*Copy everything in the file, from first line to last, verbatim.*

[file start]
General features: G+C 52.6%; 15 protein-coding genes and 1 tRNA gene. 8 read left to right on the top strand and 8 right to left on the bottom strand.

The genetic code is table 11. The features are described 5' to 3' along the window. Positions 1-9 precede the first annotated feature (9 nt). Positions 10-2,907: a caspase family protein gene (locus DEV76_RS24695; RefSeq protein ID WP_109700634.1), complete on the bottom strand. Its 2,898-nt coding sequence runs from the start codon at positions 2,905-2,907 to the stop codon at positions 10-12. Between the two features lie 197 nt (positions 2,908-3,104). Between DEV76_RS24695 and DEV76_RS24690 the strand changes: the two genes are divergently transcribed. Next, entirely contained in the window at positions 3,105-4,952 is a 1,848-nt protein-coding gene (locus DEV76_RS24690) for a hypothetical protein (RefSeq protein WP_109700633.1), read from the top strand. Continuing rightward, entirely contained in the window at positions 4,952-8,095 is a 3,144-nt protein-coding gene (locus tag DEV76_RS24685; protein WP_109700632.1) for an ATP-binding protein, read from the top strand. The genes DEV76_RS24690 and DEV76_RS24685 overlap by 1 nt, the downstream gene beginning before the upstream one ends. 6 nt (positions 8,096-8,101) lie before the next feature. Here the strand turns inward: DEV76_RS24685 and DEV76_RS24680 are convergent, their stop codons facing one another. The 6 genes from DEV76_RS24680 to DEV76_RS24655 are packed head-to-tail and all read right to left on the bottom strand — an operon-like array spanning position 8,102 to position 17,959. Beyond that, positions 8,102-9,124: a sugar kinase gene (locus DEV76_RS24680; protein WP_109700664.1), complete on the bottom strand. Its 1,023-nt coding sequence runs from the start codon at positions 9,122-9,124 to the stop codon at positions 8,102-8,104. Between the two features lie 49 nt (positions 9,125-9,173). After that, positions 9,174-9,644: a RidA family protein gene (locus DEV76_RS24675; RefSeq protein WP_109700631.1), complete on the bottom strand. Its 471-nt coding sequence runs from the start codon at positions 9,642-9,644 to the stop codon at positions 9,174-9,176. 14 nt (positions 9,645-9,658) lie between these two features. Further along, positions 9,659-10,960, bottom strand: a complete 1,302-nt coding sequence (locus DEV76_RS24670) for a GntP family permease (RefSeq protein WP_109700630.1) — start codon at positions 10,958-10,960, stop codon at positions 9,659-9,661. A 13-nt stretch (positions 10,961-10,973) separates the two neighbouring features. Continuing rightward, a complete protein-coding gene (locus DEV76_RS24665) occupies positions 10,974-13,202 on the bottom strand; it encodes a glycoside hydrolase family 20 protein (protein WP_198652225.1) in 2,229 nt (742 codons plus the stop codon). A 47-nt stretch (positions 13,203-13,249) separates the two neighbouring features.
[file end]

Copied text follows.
General features: G+C 52.6%; 15 protein-coding genes and 1 tRNA gene. 8 read left to right on the top strand and 8 right to left on the bottom strand.

The genetic code is table 11. The features are described 5' to 3' along the window. Positions 1-9 precede the first annotated feature (9 nt). Positions 10-2,907: a caspase family protein gene (locus DEV76_RS24695; RefSeq protein ID WP_109700634.1), complete on the bottom strand. Its 2,898-nt coding sequence runs from the start codon at positions 2,905-2,907 to the stop codon at positions 10-12. Between the two features lie 197 nt (positions 2,908-3,104). Between DEV76_RS24695 and DEV76_RS24690 the strand changes: the two genes are divergently transcribed. Next, entirely contained in the window at positions 3,105-4,952 is a 1,848-nt protein-coding gene (locus DEV76_RS24690) for a hypothetical protein (RefSeq protein WP_109700633.1), read from the top strand. Continuing rightward, entirely contained in the window at positions 4,952-8,095 is a 3,144-nt protein-coding gene (locus tag DEV76_RS24685; protein WP_109700632.1) for an ATP-binding protein, read from the top strand. The genes DEV76_RS24690 and DEV76_RS24685 overlap by 1 nt, the downstream gene beginning before the upstream one ends. 6 nt (positions 8,096-8,101) lie before the next feature. Here the strand turns inward: DEV76_RS24685 and DEV76_RS24680 are convergent, their stop codons facing one another. The 6 genes from DEV76_RS24680 to DEV76_RS24655 are packed head-to-tail and all read right to left on the bottom strand — an operon-like array spanning position 8,102 to position 17,959. Beyond that, positions 8,102-9,124: a sugar kinase gene (locus DEV76_RS24680; protein WP_109700664.1), complete on the bottom strand. Its 1,023-nt coding sequence runs from the start codon at positions 9,122-9,124 to the stop codon at positions 8,102-8,104. Between the two features lie 49 nt (positions 9,125-9,173). After that, positions 9,174-9,644: a RidA family protein gene (locus DEV76_RS24675; RefSeq protein WP_109700631.1), complete on the bottom strand. Its 471-nt coding sequence runs from the start codon at positions 9,642-9,644 to the stop codon at positions 9,174-9,176. 14 nt (positions 9,645-9,658) lie between these two features. Further along, positions 9,659-10,960, bottom strand: a complete 1,302-nt coding sequence (locus DEV76_RS24670) for a GntP family permease (RefSeq protein WP_109700630.1) — start codon at positions 10,958-10,960, stop codon at positions 9,659-9,661. A 13-nt stretch (positions 10,961-10,973) separates the two neighbouring features. Continuing rightward, a complete protein-coding gene (locus DEV76_RS24665) occupies positions 10,974-13,202 on the bottom strand; it encodes a glycoside hydrolase family 20 protein (protein WP_198652225.1) in 2,229 nt (742 codons plus the stop codon). A 47-nt stretch (positions 13,203-13,249) separates the two neighbouring features.